Canada’s Road to Gold

Sure, it was an only a pre-tournament game. But for Team Canada’s juniors, an opening night thumping of the defending gold medalists had to feel good. Sure, Finland didn’t have three of their biggest stars (Laine, Aho and Puljujarvi), but it was important for Canada to hit the ground running. The international talent gap has closed dramatically and Team Canada is no longer the shoe-in for gold it once was. The road to glory is going to be difficult, something not lost on the players. Said Julien Gauthier (who had two assists on the night):

“The boys were happy about the win but we’re not satisfied yet. We have a lot of work to do but we’re in the right direction.”

Special Teams Will Be Key

Canada had three power play opportunities but failed to convert, something to be expected in a tournament such as this. It takes a while to find cohesion and chemistry on the power play when you just throw a bunch of players together for the first time. But coach Dominique Ducharme was pleased with the way his team performed with the man advantage.

“I liked the way we moved the puck and the chances that we had [on the power play]. We need to stay aggressive and not try to become too perfect, and keep a shooting mentality. There were different options that we used; if [our power play] becomes unpredictable, it’s hard to defend.”

What wasn’t so good, however, was the team’s discipline. Canada gave Finland seven power plays — something they cannot afford to do on a game-to-game basis. Canada’s penalty kill was perfect, but they can’t continue to take so many penalties and expect to come out on top. Discipline has been a problem for Canada’s juniors in recent years, and it’s something that they’ll have to work on correcting. But other than the frequent trips to the sin bin, Canada performed well.

“Overall, we’re happy with tonight’s game. We’re always looking to get better – it’s something that’s engrained in us. From day to day, we want to elevate our game. There are certainly some positive things that we did tonight, and some things that need improvement.”

The Biggest Tests are Still to Come

Canada’s team is deep, perhaps even more so than last year, despite big names not being present (and that includes the potential first overall pick in this summer’s draft Nolan Patrick). But Canada boasts a lot of skill and grit and a solid blue line. Getting the top seed in their group is going to be key because the last thing they want is a quarterfinal date with Team Sweden. With all due respect to Slovakia and Latvia, it will likely be a three-horse race between Canada, Russia and Team USA.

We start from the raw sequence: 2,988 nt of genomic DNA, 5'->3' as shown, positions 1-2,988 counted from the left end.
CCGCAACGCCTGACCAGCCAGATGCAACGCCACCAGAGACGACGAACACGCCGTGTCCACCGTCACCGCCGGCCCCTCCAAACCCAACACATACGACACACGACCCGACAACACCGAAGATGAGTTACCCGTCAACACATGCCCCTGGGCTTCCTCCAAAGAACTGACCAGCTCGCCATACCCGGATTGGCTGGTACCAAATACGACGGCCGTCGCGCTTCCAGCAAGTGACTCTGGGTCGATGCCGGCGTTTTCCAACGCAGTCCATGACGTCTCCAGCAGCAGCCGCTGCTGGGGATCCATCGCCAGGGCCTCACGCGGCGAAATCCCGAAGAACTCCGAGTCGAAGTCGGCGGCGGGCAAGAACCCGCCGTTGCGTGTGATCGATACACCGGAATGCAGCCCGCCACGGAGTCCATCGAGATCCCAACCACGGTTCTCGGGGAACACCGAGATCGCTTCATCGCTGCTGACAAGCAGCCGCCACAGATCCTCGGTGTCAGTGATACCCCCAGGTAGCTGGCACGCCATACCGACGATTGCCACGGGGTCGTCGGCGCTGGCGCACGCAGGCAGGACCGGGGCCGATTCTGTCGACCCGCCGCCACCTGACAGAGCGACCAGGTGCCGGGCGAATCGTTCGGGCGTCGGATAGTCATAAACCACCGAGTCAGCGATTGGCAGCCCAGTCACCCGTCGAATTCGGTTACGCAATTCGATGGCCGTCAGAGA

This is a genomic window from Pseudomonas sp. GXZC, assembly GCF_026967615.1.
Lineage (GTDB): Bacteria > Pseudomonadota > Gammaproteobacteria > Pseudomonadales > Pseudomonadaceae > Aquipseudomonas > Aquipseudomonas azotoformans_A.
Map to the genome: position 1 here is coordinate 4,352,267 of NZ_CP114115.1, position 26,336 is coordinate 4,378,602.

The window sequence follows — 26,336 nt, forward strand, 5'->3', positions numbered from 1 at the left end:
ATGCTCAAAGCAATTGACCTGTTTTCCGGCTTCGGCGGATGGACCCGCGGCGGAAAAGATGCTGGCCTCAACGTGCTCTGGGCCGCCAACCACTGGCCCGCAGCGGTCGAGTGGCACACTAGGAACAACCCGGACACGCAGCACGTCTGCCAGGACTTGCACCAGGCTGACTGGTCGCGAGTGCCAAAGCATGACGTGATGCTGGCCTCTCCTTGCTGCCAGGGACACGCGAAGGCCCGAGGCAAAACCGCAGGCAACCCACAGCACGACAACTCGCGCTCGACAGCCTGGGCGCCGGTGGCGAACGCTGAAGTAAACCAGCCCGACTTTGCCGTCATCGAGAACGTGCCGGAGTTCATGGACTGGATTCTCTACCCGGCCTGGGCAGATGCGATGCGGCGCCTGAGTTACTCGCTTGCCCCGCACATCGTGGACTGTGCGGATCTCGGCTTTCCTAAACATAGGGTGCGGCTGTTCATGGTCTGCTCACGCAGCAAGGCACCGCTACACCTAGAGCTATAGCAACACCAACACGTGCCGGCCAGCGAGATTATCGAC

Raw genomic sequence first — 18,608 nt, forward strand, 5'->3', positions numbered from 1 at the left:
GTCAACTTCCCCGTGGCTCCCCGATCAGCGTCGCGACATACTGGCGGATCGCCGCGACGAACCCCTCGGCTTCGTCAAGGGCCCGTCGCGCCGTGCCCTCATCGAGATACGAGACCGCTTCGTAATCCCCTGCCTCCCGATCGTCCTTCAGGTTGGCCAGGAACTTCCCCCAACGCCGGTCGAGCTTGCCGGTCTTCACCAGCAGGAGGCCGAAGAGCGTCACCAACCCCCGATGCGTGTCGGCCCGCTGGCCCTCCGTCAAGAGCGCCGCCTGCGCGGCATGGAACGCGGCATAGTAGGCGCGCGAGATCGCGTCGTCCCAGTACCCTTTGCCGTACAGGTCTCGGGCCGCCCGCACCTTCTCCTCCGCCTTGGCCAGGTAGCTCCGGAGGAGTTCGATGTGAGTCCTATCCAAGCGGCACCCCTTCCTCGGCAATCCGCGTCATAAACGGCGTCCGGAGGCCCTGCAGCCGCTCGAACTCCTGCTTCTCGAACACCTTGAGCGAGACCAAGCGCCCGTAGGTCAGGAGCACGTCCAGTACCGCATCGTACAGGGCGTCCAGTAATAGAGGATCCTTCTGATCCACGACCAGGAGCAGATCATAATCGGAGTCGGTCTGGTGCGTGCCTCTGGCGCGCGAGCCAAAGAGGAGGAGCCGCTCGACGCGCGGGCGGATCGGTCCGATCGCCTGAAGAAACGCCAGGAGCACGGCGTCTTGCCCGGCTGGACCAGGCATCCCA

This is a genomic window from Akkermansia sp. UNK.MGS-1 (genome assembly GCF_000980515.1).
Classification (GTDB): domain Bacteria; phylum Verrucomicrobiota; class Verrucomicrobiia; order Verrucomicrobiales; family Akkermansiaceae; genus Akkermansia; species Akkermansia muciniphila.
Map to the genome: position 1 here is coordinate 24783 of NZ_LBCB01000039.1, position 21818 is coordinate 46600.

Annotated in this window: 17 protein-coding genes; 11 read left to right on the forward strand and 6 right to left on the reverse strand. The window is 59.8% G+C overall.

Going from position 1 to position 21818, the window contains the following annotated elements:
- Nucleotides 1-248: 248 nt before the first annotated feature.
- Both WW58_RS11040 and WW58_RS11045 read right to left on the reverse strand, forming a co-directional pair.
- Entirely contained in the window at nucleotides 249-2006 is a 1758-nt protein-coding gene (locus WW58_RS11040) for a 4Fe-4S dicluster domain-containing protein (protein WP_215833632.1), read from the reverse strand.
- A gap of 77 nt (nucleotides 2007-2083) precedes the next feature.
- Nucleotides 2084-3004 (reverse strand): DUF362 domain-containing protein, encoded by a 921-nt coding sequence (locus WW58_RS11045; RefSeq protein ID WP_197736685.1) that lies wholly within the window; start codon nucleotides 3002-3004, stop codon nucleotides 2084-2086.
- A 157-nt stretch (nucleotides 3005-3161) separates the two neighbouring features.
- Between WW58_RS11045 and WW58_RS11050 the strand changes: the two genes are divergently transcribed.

Tyson Jost, Team Canada, World Junior Hockey Championship
Tyson Jost (Dennis Pajot/Hockey Canada Images)

The Americans have a strong group of forwards, but a less than formidable blue line. Russia is always a tough out in these tournaments and they could be a dark horse to go deep. Early predictions place Canada as the Group B winners, but it’s far from a guarantee. When it comes down to the all-important position of goaltending, Canada’s number one guy played quite well in their tilt against Finland. Carter Hart made 25 saves en route to a shutout and looked solid doing it.

He’s having a good season with the Everett Silvertips (he was recently named the WHL Goaltender of the Week), but he enters the tournament with very little international experience. Canada has a solid blue line, so they don’t necessarily need Hart to steal games, but he has to make the key saves at the key times. Other than missing some top talent, goaltending may be Canada’s Achilles heel at this years Wolrd Juniors.

Up next for the Canadians is their second pre-tournament game against the Czech Republic on Wednesday, before finishing off the exhibition round against Switzerland on Friday. The tournament officially kicks off on Boxing Day where Canada will face Russia.

*Stats courtesy of